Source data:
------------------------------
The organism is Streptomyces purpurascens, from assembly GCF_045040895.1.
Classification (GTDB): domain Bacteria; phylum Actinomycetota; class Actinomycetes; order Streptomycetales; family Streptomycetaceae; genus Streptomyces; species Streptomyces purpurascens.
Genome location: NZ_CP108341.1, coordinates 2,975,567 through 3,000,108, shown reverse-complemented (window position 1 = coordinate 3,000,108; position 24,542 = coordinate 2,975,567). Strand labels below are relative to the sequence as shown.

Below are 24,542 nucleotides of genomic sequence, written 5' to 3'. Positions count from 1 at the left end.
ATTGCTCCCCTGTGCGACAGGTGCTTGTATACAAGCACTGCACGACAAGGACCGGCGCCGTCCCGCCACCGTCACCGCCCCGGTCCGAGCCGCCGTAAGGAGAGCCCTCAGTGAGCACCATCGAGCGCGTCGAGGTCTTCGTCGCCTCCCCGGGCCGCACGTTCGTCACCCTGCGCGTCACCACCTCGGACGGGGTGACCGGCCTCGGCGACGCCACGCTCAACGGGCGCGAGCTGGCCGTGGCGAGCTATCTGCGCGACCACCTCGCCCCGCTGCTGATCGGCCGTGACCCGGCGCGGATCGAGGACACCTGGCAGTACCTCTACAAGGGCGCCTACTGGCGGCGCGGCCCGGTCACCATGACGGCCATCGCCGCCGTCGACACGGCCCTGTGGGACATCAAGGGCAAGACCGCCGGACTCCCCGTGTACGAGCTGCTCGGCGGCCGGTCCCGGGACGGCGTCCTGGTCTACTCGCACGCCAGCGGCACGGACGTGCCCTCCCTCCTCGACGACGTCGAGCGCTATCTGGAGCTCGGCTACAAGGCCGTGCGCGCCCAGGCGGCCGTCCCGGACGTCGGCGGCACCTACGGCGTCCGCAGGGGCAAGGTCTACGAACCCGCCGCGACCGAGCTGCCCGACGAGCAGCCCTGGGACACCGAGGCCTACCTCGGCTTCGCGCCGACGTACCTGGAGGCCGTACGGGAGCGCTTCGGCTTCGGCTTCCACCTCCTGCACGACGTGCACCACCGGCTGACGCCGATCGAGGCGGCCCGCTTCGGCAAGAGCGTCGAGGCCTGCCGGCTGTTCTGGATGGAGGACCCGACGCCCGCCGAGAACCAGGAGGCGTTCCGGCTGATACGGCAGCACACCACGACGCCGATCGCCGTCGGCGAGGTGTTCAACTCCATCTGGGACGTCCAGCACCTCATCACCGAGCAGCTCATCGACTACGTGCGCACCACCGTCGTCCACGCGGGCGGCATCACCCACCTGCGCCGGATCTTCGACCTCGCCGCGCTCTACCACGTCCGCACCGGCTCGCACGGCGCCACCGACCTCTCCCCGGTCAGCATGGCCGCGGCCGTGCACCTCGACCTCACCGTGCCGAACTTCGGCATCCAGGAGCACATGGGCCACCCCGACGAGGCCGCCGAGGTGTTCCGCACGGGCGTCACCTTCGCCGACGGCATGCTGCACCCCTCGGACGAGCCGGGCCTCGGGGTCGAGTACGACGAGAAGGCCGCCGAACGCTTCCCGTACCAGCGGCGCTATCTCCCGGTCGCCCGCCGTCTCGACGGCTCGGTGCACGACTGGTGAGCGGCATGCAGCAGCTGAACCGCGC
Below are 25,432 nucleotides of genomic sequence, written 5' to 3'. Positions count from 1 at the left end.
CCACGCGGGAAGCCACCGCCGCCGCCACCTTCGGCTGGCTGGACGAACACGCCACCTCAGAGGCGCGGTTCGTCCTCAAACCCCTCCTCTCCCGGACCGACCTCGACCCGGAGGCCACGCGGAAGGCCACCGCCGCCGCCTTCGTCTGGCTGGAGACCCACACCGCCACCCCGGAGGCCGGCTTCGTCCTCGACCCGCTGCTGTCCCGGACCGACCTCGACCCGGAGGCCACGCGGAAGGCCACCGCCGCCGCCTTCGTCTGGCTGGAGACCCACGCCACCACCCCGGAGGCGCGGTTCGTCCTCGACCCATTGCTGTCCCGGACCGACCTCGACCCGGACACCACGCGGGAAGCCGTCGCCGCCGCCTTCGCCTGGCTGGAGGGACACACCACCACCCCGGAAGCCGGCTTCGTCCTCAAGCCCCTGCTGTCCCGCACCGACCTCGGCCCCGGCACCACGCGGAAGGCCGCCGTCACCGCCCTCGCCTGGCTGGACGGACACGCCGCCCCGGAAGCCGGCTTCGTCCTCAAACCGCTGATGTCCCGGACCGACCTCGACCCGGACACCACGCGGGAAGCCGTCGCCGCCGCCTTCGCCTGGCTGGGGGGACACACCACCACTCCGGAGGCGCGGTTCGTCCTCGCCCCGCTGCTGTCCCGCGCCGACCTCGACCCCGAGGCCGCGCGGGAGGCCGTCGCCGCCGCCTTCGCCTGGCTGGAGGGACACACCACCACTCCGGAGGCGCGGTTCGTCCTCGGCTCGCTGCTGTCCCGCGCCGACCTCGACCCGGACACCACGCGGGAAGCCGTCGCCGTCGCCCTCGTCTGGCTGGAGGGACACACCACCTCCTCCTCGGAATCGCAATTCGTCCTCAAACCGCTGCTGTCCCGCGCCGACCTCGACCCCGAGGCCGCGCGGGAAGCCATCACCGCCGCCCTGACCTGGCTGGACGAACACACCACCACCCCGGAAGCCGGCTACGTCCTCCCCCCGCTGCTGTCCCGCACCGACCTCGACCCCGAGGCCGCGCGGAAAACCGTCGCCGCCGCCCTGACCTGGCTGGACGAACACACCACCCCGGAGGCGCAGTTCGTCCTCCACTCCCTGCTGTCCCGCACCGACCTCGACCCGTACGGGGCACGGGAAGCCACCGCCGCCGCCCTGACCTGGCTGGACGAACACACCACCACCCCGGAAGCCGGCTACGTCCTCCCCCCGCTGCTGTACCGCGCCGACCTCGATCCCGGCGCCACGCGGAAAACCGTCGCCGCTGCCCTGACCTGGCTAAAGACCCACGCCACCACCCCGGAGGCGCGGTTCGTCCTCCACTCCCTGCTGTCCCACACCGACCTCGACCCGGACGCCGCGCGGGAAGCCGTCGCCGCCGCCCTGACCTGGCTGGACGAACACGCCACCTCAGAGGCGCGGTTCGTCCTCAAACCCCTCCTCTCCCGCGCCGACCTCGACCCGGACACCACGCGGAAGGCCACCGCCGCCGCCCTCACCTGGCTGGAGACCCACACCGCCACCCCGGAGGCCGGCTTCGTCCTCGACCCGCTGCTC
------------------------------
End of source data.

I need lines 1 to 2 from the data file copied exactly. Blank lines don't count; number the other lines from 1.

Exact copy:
The organism is Streptomyces purpurascens, from assembly GCF_045040895.1.
Classification (GTDB): domain Bacteria; phylum Actinomycetota; class Actinomycetes; order Streptomycetales; family Streptomycetaceae; genus Streptomyces; species Streptomyces purpurascens.